Citation Note

Based on field research; 11 pages.

Follow the 'handle' link to access the Case Study on RePub.

For EUR staff members: the Teaching Note is available on request, you can contact us at

For external users: follow the link to purchase the Case Study and the Teaching Note.


T-Mobile competes in the red sea of telecom market. As a low cost price leader, T-Mobile invested heavily in the customer experience and service that paid off: It is ranked number one in customer satisfaction and how consumers valued the company. While T-Mobile chalked up success after success, cases filed against the company pointed to illegal labor practices promulgated at the corporate level that were viewed as systemic practices in the company as a whole. Complaints filed against T-Mobile included preventing employees from organizing in collective bargaining units, firing employees who reported concerns about T-Mobile’s practices of over-billing consumers, and discriminating against women. T-Mobile seemed to have a dual personality with regard to employee engagement. The company intimidated employees who expressed labor concerns or attempted to unionize, while at the same time encouraging employees, vendors and suppliers to act with integrity and report observed instances of misconduct or ethical noncompliance. One thing was clear, however: in order to remain competitive, T-Mobile would have to improve competencies in labor and employee relations.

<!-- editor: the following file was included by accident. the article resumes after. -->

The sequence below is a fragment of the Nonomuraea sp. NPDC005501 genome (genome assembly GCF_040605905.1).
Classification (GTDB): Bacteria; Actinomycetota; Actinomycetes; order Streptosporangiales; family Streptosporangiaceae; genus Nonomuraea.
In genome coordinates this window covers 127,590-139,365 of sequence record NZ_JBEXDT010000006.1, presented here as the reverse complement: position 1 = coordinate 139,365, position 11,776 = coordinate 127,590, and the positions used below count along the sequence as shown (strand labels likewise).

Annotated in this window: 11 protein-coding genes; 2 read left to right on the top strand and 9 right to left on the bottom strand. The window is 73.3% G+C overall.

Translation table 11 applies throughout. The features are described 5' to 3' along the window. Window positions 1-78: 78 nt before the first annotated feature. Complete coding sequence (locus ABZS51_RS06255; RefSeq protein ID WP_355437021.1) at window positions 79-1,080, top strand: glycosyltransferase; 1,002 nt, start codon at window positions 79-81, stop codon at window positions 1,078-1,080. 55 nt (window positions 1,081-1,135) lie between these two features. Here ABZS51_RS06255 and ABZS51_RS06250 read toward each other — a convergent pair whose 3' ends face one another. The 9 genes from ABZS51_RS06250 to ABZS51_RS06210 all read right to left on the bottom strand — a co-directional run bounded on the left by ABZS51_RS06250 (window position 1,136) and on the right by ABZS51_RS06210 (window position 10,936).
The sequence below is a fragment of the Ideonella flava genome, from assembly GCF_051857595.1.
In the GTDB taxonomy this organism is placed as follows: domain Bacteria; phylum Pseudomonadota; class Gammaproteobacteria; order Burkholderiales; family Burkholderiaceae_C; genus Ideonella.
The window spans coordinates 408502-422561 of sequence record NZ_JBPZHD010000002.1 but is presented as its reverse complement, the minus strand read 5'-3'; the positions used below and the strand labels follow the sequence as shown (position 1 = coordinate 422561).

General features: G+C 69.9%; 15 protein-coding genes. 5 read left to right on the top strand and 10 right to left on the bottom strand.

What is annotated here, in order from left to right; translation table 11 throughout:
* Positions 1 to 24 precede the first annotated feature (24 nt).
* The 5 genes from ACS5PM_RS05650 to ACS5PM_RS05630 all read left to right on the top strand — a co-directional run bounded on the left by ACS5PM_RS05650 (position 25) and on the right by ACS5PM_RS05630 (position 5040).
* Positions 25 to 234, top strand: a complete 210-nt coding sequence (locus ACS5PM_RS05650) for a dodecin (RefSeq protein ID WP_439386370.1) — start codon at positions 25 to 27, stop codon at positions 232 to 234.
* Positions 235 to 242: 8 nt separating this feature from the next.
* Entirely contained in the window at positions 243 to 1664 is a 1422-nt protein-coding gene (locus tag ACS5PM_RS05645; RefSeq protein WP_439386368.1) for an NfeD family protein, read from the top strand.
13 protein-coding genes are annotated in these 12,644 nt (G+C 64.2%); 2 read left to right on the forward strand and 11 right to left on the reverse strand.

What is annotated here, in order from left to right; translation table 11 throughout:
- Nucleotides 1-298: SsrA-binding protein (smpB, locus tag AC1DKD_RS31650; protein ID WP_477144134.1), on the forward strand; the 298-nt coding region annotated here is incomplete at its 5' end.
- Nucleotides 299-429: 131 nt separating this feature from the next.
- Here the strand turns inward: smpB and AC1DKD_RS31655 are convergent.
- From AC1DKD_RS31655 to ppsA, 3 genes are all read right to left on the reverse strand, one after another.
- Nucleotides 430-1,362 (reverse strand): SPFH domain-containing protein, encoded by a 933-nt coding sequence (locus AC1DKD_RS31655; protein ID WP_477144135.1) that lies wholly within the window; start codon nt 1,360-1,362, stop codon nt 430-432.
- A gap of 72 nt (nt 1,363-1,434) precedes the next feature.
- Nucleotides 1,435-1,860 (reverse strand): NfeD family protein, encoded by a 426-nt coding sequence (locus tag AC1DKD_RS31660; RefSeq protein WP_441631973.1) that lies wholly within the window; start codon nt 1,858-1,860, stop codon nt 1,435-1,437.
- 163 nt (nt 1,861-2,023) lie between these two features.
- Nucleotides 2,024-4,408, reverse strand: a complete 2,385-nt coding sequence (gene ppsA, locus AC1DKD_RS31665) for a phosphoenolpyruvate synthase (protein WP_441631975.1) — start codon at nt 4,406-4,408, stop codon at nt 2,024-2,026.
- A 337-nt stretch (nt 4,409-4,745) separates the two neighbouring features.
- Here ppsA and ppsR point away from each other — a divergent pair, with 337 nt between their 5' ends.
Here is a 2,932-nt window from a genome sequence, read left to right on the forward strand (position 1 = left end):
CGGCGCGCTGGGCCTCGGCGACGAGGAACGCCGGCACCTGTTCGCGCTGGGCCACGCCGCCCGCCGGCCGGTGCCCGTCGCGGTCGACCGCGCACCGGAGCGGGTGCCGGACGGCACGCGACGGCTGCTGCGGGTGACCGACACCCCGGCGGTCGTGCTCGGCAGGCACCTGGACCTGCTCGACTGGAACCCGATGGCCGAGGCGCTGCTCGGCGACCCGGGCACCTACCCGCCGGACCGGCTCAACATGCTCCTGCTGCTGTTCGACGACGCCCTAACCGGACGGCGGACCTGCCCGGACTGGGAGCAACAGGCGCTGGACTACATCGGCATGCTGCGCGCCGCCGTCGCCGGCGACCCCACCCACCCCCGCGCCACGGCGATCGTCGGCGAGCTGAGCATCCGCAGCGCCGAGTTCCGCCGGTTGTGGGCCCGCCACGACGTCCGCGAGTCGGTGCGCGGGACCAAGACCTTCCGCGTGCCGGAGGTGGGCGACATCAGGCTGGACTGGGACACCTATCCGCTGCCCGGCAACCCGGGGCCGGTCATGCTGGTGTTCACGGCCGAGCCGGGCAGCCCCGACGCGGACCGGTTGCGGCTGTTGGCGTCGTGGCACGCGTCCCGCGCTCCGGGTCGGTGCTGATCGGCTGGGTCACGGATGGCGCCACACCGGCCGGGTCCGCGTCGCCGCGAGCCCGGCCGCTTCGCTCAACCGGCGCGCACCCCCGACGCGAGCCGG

Case Study